Current Treatment of Peripheral T-cell Lymphoma.

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From: Oncology(Vol. 36, Issue 5)
Publisher: Intellisphere, LLC
Document Type: Article
Length: 7,539 words
Lexile Measure: 1820L

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Abstract :

The peripheral T-cell lymphomas [PTCLs] are a notoriously diverse family of non-Hodgkin lymphomas with generally aggressive biology. Clinical management is challenging given a largely inadequate literature base comprised of few randomized trials and heterogeneous observational reports. Herein, we provide an account of our practice in the treatment of the 3 most common nodal PTCLs: PTCL, not otherwise specified, angioimmunoblastic T-cell lymphoma, and anaplastic large cell lymphoma CALCL). In the up-front setting, we employ anthracycline-based induction, with the incorporation of brentuximab vedotin for all those with ALCL and consideration in those with other CD30-expressing PTCLs based on improved progression-free and overall survival in the absence of additional toxicity in the ECHELON-2 trial. We strongly consider high-dose therapy with autologous stem cell rescue in first complete remission. In the relapsed or refractory CR/R] setting, we often look to clinical trials or choose from 4 FDA-approved single agents--belinostat, brentuximab vedotin, romidepsin, and pralatrexate--based on tumor phenotype and side-effect profiles. Our goal in the R/R setting is achievement of complete remission followed by allogeneic transplant with curative intent in appropriate candidates or long-term disease control in others. Numerous investigational agents are advancing through trials and have potential to alter standards of care in the near future.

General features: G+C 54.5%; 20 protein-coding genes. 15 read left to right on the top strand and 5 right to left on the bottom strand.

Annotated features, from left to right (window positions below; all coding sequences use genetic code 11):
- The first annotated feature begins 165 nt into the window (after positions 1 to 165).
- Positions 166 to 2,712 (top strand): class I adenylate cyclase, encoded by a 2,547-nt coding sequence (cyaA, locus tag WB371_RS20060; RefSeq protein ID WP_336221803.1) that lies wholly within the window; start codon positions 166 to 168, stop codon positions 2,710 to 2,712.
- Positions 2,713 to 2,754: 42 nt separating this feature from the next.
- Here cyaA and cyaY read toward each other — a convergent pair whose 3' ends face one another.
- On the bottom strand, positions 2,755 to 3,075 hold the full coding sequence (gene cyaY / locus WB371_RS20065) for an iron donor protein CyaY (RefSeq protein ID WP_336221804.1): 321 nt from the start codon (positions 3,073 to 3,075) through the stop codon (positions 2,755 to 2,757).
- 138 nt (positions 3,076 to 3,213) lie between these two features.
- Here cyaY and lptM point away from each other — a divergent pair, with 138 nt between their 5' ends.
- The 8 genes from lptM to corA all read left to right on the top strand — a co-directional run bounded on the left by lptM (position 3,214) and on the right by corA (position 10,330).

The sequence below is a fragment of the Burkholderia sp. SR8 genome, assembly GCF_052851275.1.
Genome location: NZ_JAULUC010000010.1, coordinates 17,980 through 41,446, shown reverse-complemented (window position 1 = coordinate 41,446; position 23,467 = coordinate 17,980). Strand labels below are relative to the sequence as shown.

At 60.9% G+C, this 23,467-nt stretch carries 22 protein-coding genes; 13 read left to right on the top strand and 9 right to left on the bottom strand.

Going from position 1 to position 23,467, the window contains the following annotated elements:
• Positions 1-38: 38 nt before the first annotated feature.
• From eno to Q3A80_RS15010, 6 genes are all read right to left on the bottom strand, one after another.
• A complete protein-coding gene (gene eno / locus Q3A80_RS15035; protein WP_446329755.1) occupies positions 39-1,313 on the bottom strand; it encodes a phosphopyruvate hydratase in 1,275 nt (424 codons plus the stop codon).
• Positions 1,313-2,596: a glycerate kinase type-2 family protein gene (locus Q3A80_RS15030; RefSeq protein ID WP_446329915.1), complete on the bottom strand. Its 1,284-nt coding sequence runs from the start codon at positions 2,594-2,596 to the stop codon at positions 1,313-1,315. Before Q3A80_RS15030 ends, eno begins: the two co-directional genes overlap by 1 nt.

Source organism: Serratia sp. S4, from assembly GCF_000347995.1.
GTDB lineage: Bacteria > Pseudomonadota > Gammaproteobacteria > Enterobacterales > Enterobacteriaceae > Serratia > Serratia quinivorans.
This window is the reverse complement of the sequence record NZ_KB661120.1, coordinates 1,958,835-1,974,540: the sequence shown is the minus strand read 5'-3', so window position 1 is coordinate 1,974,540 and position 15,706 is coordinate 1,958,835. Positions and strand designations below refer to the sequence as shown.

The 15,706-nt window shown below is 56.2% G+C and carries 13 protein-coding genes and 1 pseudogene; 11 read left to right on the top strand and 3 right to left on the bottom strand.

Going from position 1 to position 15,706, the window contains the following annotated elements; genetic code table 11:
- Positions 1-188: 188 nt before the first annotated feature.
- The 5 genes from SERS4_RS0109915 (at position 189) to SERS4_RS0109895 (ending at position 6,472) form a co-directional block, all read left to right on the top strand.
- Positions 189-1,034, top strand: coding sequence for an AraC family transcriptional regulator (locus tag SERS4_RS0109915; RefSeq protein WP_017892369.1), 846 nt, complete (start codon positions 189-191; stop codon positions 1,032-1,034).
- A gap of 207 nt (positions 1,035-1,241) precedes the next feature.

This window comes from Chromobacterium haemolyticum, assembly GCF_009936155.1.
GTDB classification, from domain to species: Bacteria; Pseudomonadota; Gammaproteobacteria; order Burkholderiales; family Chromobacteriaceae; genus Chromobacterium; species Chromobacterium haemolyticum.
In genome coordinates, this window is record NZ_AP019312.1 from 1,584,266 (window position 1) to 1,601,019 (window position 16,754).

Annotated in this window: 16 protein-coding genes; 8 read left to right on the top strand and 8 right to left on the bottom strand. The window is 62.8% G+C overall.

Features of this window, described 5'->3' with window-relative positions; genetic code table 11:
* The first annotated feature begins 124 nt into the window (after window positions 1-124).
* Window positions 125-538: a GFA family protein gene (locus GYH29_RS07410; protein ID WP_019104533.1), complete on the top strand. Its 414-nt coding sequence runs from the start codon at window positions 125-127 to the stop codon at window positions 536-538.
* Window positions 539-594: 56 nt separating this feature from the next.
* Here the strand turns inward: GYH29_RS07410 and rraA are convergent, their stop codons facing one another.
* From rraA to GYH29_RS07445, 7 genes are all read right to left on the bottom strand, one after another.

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Gale Document Number: GALE|A704419379